For the period May 2010-11, Sheen raked in $40 million, despite his public meltdown
It was one of the most volatile periods of his career and personal life, but Charlie Sheen still cashed $40 million worth of checks from May 2010 to May 2011, making him the highest paid actor on TV during that time, reports Forbes.com.
Despite being fired from his "Two and a Half Men" job last March, he still earned $40 million from his work on the CBS sitcom.
As Forbes notes, Sheen's future earnings are up in the air. He won a $25 million settlement after filing a lawsuit against Warner Bros. and "Men" creator Chuck Lorre, and he'll continue to receive profits from "Two and a Half Men" syndication airings. But his upcoming project, a sitcom adaptation of the Adam Sandler/Jack Nicholson movie "Anger Management," has yet to find a network home.
The Forbes figures were compiled via discussions with producers, agents and attorneys, as well as other Hollywood insiders. The final figures include TV series salaries, as well as money earned via syndicates shows, movies and endorsements. They do not reflect taxes or agent and manager fees.
Five of Forbes' top 10 TV earners are no longer regularly employed on TV.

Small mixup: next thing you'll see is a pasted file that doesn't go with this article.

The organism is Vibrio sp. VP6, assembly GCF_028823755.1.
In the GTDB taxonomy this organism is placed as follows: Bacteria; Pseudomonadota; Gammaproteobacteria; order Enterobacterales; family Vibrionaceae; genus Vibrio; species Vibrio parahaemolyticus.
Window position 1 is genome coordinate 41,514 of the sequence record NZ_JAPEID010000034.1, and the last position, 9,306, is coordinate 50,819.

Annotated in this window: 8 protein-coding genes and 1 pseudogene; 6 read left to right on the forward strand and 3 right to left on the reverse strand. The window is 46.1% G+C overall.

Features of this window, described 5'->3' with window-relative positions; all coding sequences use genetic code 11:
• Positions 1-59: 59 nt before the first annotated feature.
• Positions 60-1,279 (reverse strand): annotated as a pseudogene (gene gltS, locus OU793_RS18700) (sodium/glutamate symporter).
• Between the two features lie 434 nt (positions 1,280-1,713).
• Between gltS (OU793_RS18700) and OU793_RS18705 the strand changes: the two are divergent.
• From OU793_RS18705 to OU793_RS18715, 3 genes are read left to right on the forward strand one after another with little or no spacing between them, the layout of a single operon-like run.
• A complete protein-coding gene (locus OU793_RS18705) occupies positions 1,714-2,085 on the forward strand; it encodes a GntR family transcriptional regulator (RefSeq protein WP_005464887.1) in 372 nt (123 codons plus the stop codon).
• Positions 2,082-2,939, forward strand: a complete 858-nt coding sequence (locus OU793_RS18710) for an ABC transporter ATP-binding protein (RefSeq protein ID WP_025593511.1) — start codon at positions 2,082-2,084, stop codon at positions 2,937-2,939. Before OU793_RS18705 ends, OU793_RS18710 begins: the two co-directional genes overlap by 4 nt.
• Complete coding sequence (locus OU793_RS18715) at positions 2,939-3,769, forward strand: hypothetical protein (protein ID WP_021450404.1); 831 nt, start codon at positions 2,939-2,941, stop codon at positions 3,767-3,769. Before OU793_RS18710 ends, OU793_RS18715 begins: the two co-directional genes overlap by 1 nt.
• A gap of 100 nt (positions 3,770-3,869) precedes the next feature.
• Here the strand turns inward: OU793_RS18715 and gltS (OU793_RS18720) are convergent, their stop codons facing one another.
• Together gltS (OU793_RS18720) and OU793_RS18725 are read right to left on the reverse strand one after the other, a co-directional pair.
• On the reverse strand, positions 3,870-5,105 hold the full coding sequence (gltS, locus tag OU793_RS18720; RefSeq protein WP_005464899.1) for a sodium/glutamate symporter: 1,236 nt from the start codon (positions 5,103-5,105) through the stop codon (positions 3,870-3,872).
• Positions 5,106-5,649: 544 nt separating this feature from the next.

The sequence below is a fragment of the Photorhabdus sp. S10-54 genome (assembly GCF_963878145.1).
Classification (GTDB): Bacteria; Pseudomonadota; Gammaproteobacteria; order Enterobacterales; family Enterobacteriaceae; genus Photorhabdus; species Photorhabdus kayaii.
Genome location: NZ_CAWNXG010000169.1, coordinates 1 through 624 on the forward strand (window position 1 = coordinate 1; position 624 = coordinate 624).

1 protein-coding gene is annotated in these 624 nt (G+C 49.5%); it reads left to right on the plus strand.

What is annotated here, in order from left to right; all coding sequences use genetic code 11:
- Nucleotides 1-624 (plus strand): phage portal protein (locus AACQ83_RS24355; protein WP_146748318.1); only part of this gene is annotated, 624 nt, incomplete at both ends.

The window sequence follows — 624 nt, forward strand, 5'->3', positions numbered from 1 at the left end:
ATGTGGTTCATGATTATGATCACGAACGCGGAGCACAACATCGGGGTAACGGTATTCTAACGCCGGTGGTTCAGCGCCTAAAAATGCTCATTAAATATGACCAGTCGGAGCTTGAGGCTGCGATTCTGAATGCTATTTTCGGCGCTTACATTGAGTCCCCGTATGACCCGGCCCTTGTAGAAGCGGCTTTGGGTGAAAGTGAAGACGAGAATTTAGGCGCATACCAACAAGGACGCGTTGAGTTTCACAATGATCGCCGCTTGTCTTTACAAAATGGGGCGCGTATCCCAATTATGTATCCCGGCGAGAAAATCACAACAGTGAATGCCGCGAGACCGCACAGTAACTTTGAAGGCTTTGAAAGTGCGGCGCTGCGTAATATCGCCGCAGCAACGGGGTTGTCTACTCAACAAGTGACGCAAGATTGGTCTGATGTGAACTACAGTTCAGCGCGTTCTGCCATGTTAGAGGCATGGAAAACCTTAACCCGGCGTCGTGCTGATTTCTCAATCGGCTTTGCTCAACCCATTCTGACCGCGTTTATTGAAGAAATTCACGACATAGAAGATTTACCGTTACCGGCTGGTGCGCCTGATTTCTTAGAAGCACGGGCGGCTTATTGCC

Ray Romano is number two on the list, earning $20 million for the time period, but his TNT dramedy, "Men of a Certain Age," was canceled after its second season. Romano continues to earn money from "Everybody Loves Raymond" in syndication.
"Two and a Half Men" co-star Jon Cryer and former "CSI" star Laurence Fishburne tied for fifth place on the list with $11 million each, followed by "Grey's Anatomy" star Patrick Dempsey, who earned $10 million; "The Mentalist" star Simon Baker with $9 million; and "House" star Hugh Laurie and former "Law & Order: SVU" star Chris Meloni, who tied with $9 million each.
In case you're wondering how the salary of Sheen's replacement, Ashton Kutcher, stacks up against Sheen's: In its annual "Who Earns What" issue in August, TV Guide reported Kutcher will earn $16.8 million for his first season on "Two and a Half Men."
That means he'll make at least $500,000 less — per episode — than Sheen.